The Agents

Saar Shai
2 - 5
8 - 199
InteractionComponents & Design

[pullshow/]After The Agency, the world’s premier employer of agents, spies, undercover workers, moles and sleepers shut down, there was chaos. Unemployed agents everywhere, their salaries no longer forthcoming and their secret identity without any backing. It was only natural that they would band together, trying to survive and, once that seems likely, profiting from the situation. In The Agents, you are one of those agents, trying to get enough of your former colleagues on your side to start a new organization to fill the void left behind by The Agency. You’re in a good start position for that, because you control two of the Agency’s Safe Houses.

Or rather, half of a Safe House, because The Agency was exceptionally careful and did not let a single person manage important resources. All Safe Houses are under the control of two people. And that’s the setup for The Agents. Each Safe House starts one row of cards between two players. Each player ends up with two rows, called Factions and shared with each of his neighbours. And that’s where the problems lie, almost nothing in this game is entirely yours. Especially not the agents. The agent cards always work for both players controlling their Safe House, but not in the same way.

It's a matter of perspective
It’s a matter of perspective

When you play an agent as one of your two actions on your turn, you do so in one of your Factions, either facing you or your opponent. The player who ends up with the agents action facing him must execute this action. That may be killing another agent (turning him face down, but leaving the card on the table), taking an agent back to your hand, moving an agent card to another location… . Mostly, you would rather have those actions for yourself, but sometimes forcing your opponent to kill an agent in his other Factions is a good move as well. Especially since the player who doesn’t get the action gets the points. Each agent has, on the opposite side from his action, two half data tokens, one left and one right, and for each complete token facing you, you gain Intel Points, spy-speak for Victory Points, at the end of your turn.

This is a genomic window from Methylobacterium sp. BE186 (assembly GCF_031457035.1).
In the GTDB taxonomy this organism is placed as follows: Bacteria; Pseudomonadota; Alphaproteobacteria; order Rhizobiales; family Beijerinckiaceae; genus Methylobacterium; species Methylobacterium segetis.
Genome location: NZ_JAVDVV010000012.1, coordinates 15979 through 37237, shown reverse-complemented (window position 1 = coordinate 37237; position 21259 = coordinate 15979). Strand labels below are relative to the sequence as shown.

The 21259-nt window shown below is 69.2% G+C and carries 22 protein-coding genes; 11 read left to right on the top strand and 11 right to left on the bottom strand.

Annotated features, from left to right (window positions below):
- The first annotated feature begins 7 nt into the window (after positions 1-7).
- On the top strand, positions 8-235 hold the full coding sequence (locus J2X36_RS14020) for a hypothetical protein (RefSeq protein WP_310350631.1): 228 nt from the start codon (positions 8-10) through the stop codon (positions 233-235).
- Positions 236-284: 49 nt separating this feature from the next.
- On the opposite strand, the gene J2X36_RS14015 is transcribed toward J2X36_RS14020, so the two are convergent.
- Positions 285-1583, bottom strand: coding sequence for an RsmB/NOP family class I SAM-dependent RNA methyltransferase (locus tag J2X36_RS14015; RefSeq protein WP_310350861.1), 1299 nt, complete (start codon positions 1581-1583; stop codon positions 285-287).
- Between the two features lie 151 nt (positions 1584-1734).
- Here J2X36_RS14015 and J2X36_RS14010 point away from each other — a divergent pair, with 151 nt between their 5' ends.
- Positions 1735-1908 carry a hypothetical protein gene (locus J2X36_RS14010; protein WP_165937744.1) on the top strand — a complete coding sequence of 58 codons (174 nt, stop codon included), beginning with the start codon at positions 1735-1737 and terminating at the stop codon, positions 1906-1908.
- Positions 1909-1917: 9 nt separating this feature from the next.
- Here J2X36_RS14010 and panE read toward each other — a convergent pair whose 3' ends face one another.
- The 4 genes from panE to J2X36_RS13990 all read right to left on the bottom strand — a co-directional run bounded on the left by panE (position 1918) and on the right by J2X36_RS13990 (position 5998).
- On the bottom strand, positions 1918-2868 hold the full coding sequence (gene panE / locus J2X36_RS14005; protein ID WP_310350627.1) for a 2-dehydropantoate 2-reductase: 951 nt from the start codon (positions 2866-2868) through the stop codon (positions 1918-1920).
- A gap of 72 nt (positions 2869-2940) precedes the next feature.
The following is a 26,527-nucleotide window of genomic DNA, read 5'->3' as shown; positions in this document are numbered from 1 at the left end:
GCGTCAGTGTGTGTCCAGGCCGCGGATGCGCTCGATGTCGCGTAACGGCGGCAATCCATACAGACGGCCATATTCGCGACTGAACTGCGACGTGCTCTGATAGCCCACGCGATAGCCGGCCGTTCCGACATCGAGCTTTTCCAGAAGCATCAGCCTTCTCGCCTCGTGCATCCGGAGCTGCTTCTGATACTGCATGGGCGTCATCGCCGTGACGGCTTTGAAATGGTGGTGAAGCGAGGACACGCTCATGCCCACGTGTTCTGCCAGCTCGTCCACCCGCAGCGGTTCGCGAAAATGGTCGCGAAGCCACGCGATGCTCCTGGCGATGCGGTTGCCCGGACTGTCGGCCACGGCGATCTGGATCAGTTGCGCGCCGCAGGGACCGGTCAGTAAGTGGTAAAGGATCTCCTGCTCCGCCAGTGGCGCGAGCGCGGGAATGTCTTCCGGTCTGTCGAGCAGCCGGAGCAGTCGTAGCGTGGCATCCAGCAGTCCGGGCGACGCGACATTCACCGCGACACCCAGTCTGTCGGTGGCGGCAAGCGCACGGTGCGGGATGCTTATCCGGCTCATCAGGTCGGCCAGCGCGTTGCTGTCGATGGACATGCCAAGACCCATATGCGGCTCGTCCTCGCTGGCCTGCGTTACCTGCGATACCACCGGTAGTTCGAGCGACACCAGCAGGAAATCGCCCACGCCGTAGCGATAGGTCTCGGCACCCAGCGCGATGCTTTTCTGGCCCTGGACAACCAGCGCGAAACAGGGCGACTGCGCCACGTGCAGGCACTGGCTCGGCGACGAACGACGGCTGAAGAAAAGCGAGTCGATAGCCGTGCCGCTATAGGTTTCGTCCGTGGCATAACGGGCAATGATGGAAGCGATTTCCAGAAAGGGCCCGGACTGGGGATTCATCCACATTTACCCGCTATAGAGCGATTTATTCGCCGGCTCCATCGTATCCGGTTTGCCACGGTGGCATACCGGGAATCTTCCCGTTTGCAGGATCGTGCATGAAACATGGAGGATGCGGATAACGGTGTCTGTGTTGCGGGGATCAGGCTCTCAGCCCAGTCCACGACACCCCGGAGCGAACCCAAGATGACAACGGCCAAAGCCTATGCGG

That sounds like a pretty easy decision, after all points are the gift that keeps on giving, and collecting 40 is enough to end and probably win the game. But the actions are not lost after they are played, either. Instead of playing an action card, you can spend an action to reactivate an action that is facing you. Now, the ability to move, turn or kill agents every turn is pretty tempting, too. But how do you collect points if you have all the actions facing you? Missions might help. With The Agency gone, former customers still have a need to have their problems solved, and that’s what you do with mission cards. You play them below a Faction and they give you points every round as long as their condition is fulfilled, meaning that your customers are happy. Admitted, they do have sort of silly requests and pay you for having some corpses lying around, or for having more agents in your other safe house. But like they say here in Germany, the customer is king, as long as they pay, we’ll happily oblige.

Turning an agent - literally.
Turning an agent – literally.